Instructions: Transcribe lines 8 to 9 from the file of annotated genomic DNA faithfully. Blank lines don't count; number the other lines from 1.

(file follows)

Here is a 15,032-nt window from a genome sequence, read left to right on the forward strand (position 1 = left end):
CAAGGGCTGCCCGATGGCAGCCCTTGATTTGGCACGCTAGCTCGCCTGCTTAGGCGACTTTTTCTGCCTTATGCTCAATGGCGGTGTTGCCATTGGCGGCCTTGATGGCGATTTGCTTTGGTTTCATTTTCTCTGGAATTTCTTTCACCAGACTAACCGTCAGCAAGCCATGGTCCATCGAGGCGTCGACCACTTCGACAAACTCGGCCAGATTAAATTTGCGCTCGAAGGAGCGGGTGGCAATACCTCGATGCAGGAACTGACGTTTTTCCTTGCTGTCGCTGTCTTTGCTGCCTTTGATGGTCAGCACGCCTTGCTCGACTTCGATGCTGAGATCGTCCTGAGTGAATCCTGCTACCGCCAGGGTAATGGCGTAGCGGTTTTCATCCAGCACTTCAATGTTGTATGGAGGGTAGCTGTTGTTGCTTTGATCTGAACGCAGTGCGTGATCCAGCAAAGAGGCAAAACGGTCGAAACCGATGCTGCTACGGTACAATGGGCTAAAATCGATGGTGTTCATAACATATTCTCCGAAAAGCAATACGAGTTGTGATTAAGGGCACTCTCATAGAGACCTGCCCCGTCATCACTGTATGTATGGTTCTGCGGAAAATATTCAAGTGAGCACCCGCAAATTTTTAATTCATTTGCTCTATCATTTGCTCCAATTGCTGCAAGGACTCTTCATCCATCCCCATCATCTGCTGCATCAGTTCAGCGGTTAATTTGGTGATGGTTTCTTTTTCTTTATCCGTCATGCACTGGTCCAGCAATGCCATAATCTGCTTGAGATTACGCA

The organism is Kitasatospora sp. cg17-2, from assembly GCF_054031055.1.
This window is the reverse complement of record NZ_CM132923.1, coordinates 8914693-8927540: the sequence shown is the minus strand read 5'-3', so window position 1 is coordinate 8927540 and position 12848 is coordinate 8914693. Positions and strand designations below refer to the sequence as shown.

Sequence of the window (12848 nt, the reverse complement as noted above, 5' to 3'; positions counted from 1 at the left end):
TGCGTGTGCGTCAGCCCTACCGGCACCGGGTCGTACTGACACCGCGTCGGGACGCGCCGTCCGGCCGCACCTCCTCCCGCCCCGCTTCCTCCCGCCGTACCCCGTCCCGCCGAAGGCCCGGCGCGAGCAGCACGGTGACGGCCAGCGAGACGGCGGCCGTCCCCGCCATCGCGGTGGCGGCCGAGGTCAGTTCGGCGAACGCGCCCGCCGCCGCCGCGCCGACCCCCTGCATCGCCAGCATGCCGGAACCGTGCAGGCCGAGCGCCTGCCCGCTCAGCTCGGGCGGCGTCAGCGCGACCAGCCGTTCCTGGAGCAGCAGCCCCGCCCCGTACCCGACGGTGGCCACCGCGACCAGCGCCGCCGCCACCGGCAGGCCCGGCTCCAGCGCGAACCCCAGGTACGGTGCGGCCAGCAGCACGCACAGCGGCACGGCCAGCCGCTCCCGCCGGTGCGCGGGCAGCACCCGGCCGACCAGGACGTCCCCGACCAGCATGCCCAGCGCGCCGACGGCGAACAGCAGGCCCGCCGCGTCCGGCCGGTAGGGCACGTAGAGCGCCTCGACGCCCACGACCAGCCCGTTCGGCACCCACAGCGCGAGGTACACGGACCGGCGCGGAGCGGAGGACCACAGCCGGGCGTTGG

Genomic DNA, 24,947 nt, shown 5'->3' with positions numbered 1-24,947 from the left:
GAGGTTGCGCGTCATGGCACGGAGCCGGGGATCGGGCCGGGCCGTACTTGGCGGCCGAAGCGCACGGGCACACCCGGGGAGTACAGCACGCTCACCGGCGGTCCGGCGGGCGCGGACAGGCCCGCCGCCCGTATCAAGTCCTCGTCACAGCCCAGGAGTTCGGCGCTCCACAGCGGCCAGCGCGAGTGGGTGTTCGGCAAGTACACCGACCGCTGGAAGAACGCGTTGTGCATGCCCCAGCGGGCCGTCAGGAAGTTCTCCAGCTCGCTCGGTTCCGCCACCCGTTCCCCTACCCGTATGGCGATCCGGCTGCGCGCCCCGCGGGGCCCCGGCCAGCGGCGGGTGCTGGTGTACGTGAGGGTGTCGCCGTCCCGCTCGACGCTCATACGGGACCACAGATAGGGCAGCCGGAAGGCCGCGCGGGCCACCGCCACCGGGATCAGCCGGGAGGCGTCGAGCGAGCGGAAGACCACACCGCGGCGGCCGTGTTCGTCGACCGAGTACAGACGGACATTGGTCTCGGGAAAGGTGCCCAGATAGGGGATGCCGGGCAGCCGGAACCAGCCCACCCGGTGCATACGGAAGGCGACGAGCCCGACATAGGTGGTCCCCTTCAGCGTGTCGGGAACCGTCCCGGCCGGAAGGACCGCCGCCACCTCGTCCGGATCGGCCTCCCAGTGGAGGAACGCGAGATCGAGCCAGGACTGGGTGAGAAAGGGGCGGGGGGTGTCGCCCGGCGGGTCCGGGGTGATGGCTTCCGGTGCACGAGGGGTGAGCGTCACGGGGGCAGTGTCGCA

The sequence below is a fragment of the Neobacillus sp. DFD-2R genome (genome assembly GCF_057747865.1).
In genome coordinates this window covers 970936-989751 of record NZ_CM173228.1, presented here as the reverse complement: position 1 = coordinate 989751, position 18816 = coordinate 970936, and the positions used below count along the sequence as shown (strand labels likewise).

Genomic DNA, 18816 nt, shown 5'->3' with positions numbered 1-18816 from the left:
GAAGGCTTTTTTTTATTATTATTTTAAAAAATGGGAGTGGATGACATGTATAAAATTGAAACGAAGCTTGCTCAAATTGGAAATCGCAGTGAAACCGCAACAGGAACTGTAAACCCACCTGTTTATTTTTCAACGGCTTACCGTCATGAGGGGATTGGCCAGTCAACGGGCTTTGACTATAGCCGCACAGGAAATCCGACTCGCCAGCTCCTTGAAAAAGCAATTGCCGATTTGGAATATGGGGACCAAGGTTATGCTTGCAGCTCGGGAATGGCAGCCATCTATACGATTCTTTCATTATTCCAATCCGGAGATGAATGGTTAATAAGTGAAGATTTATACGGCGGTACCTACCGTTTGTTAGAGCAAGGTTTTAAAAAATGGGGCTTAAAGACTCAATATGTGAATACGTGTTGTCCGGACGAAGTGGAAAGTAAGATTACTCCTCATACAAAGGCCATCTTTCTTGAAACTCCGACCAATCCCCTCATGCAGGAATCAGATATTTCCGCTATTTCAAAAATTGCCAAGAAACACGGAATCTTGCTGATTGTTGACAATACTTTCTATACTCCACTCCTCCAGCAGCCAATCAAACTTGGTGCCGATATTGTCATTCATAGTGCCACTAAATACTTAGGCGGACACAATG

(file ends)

GAGGTTGCGCGTCATGGCACGGAGCCGGGGATCGGGCCGGGCCGTACTTGGCGGCCGAAGCGCACGGGCACACCCGGGGAGTACAGCACGCTCACCGGCGGTCCGGCGGGCGCGGACAGGCCCGCCGCCCGTATCAAGTCCTCGTCACAGCCCAGGAGTTCGGCGCTCCACAGCGGCCAGCGCGAGTGGGTGTTCGGCAAGTACACCGACCGCTGGAAGAACGCGTTGTGCATGCCCCAGCGGGCCGTCAGGAAGTTCTCCAGCTCGCTCGGTTCCGCCACCCGTTCCCCTACCCGTATGGCGATCCGGCTGCGCGCCCCGCGGGGCCCCGGCCAGCGGCGGGTGCTGGTGTACGTGAGGGTGTCGCCGTCCCGCTCGACGCTCATACGGGACCACAGATAGGGCAGCCGGAAGGCCGCGCGGGCCACCGCCACCGGGATCAGCCGGGAGGCGTCGAGCGAGCGGAAGACCACACCGCGGCGGCCGTGTTCGTCGACCGAGTACAGACGGACATTGGTCTCGGGAAAGGTGCCCAGATAGGGGATGCCGGGCAGCCGGAACCAGCCCACCCGGTGCATACGGAAGGCGACGAGCCCGACATAGGTGGTCCCCTTCAGCGTGTCGGGAACCGTCCCGGCCGGAAGGACCGCCGCCACCTCGTCCGGATCGGCCTCCCAGTGGAGGAACGCGAGATCGAGCCAGGACTGGGTGAGAAAGGGGCGGGGGGTGTCGCCCGGCGGGTCCGGGGTGATGGCTTCCGGTGCACGAGGGGTGAGCGTCACGGGGGCAGTGTCGCA

The sequence below is a fragment of the Neobacillus sp. DFD-2R genome (genome assembly GCF_057747865.1).